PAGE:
5) Justin’s wonder goal ensures he continues to defy all expectations

Not content with just being an early front runner for player of the season, Justin has now thrown his hat into the ring for goal of the season too. It was a superb solo effort from the youngster, adding to what is already an excellent season for him. Still the only Foxes player to have started every single game this campaign, not that you’d know for his work rate and how energetic he consistently looks. His development this season started as one of necessity but his progress shows that there really is no substitute for match experience. Surely one of the first names on the team sheet at the moment, he’s surpassed any expectations. Luton fans told us we’d signed something special in Justin and we’ve really seen that in the last couple of months.

Yes, Justin is clearly a talent and we’re nurturing that talent well but he has two absolutely key attributes. His tireless work rate, on display yet again against Stoke with an excellent recovery to close down a Potters counterattack, and his willingness to do adapt. Fosse Posse’s own Jake has called it out a few times that he looks like the workhorse heir to Marc Albrighton in that respect and he’s not wrong. Versatile, willing to do what his side need and more than happy to run himself into the ground.

I don’t think anybody would disagree that Justin looks his strongest, defensively anyway, at right-back. He’s ever improving when asked to step in on the left though, and it never seems to hamper him getting forward. Despite some early defensive wobbles, he grew into the game. His goal came from his determination to roam, to push and overlap with Harvey Barnes. He’d already started adding assists to his game, and now that he’s proven he can chip in with a spectacular goal as well, he’s really cementing a spot in this line-up.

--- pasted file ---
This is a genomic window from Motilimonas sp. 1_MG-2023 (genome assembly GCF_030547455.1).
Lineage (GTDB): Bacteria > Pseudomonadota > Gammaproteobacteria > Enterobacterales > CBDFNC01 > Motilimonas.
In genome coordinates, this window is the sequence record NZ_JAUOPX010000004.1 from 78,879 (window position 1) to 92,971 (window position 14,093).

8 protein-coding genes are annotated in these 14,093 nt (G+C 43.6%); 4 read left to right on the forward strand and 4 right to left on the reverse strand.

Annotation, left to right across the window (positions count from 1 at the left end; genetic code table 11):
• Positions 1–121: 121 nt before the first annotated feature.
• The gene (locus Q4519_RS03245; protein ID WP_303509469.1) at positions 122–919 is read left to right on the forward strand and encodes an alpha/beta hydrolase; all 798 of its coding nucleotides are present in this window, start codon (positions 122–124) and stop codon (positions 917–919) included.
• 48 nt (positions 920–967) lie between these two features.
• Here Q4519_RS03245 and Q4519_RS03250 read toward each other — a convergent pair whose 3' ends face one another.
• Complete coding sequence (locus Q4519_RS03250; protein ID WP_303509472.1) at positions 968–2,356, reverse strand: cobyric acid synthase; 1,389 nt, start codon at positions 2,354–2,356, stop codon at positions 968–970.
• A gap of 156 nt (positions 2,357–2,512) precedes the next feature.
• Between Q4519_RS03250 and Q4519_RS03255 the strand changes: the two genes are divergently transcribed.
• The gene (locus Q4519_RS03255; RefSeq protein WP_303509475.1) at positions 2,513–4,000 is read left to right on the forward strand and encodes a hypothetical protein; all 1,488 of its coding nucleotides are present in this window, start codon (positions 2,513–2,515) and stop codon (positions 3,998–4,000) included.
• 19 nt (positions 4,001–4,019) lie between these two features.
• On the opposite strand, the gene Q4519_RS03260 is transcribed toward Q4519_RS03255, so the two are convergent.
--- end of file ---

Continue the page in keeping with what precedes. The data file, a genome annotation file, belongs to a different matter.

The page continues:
Bonus Lesson: I ran out of lessons and so many players deserve a nod from this game, but the bonus lesson has to go Marc Albrighton and how people continue to underestimate him. You can see just how delighted the entire team was when he got his goal. His job against Stoke was a little different, not quite so reliant on him just distributing crosses into the box, but working with the Belgians to occupy space, find players and help provide danger. It took a few minutes for us to warm to this approach but when we did, goals were never in doubt. After a pretty painful performance two years ago in the FA Cup (that display against Newport) this felt like perfect vindication.